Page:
The Belgian healthcare system has been ranked fourth among 35 countries in Europe using 48 indicators, according to an annual report released by the Sweden-based Health Consumer Powerhouse (HCP). The high ranking is the best achieved by Belgium since the launch of the index in 2005.
Healthcare has tended to improve in Europe, according to the HCP. The decline in the infant mortality rate and the chance of survival for heart disease, stroke and cancer are on the right track. However, the report highlights the inefficiencies in financing and providing services.
“Drawing inspiration from the most efficient European healthcare systems would save money to save lives and improve the performance of many countries struggling to meet citizens’ expectations,” the HCP said.
The report gives each country a score, with the lowest being 333 and the highest being 1,000. For the first time since the index began in 2005, two countries – the Netherlands and Switzerland – achieved a score of more than 900. The Netherlands scored 927 and Switzerland 904. Norway followed scoring 865 with Belgium nearly tying on 860. Montenegro and Romania were at the bottom of the ranking.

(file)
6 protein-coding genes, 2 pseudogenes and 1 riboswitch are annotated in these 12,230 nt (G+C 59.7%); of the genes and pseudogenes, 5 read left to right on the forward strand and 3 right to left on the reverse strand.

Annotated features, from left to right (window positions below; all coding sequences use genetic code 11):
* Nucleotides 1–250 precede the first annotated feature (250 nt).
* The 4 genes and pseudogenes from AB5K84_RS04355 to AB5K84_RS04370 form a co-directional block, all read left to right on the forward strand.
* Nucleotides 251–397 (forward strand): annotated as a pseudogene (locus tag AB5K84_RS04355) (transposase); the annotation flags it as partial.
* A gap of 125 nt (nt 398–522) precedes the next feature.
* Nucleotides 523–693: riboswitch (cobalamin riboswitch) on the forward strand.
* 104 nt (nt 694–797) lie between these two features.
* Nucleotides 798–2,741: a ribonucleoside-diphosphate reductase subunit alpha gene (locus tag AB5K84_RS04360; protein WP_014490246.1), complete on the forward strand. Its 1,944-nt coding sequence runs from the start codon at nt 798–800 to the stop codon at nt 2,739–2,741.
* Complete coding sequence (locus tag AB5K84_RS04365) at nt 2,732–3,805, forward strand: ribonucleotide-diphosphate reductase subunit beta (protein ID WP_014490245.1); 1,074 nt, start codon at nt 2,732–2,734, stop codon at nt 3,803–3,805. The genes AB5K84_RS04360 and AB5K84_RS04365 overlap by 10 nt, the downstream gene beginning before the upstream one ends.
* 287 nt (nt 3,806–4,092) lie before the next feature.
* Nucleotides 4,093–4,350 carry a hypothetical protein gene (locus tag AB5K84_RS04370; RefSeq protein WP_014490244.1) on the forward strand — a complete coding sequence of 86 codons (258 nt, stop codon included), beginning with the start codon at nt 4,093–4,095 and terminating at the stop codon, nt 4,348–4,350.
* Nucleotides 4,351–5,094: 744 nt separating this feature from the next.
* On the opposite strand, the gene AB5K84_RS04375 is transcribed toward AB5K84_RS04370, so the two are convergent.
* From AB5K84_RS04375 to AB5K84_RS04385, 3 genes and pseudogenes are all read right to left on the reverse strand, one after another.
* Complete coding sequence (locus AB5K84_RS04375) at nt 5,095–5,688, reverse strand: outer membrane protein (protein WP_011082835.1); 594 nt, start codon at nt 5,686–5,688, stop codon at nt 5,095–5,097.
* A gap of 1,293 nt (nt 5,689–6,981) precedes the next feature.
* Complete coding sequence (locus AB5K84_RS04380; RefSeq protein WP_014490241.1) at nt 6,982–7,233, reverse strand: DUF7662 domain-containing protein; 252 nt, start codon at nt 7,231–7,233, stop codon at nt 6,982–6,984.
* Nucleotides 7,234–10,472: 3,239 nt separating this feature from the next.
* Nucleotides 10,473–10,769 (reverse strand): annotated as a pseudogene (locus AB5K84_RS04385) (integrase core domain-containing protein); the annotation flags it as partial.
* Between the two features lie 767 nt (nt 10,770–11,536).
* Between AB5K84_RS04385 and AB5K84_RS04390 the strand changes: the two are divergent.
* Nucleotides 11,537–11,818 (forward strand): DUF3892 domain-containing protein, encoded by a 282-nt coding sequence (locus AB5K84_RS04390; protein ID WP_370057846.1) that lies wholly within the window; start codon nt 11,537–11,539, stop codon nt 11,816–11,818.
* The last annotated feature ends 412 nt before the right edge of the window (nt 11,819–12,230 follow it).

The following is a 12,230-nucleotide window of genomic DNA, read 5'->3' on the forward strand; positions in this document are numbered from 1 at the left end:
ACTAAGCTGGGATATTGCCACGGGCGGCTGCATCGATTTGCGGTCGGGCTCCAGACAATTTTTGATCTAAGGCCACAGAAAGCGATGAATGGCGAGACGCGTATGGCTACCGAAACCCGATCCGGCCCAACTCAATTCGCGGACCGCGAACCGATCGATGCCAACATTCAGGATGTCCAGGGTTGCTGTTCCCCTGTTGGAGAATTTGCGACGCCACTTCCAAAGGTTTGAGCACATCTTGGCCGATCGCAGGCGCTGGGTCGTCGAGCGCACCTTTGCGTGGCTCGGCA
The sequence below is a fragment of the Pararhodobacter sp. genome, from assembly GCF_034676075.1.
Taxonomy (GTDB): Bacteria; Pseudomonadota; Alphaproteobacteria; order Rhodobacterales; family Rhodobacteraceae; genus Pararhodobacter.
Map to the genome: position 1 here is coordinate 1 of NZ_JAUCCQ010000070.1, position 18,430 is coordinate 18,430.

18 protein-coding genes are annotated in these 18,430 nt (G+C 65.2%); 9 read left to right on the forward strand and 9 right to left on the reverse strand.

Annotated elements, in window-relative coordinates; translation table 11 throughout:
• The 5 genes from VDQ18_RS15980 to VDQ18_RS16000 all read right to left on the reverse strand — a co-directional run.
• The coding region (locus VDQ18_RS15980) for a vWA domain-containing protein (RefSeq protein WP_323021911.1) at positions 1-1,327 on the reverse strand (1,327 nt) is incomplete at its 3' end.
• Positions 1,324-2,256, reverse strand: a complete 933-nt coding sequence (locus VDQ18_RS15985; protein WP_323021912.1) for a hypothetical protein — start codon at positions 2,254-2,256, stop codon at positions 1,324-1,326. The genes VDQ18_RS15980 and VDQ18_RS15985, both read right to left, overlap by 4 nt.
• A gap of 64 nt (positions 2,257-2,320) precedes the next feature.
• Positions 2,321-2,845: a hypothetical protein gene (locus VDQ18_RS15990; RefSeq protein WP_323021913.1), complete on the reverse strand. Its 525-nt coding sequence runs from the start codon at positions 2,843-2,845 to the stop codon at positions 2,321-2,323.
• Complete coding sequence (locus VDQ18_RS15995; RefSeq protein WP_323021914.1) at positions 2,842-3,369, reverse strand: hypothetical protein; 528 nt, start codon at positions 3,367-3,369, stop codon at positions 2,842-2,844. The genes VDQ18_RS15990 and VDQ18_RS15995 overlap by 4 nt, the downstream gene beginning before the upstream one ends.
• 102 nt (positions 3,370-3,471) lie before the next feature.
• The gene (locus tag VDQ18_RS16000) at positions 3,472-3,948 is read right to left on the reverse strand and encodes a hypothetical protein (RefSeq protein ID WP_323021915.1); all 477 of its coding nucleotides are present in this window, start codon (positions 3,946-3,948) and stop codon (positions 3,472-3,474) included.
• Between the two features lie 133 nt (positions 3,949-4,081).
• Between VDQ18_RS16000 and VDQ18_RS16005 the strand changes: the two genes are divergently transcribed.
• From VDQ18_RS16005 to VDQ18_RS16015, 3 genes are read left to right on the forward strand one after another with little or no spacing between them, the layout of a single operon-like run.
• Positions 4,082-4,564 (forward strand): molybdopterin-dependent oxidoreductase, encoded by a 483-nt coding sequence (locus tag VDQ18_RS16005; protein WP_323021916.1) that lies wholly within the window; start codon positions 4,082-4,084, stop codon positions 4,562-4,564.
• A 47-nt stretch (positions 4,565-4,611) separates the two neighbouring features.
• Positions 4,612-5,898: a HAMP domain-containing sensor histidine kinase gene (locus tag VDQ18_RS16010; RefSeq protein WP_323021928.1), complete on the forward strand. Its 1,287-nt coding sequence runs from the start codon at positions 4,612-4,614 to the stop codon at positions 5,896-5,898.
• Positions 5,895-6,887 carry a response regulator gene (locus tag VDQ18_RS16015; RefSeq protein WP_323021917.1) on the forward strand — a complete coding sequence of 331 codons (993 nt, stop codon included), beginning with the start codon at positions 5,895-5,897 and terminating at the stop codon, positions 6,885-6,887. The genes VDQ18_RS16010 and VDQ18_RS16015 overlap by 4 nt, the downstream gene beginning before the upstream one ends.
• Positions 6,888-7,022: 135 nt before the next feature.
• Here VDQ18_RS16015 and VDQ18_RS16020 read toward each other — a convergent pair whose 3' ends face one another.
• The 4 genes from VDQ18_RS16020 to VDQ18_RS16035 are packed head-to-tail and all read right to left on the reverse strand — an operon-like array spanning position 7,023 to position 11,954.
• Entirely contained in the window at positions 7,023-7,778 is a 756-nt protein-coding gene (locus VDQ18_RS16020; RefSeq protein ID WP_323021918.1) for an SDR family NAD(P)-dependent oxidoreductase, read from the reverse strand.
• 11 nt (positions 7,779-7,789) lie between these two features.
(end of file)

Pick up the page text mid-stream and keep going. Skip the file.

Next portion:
Despite improvement in all national health systems in Europe, there is still a large gap between the best performing countries and the least developed countries, according to the report.
However, a country like Macedonia shows the possibilities of less-developed countries to succeed in the realm of healthcare. It has one of the highest scores in the accessibility category, but also for the most cost-effective healthcare system.
The United Kingdom is at the top of the ranking in terms of accessibility, alongside Switzerland and Macedonia. Belgium, on the other hand, ranks twelfth in terms of cost-effectiveness of healthcare.
“We are working on this, for example with the reform of the financing of hospitals,” said the cabinet of public health minister Maggie De Block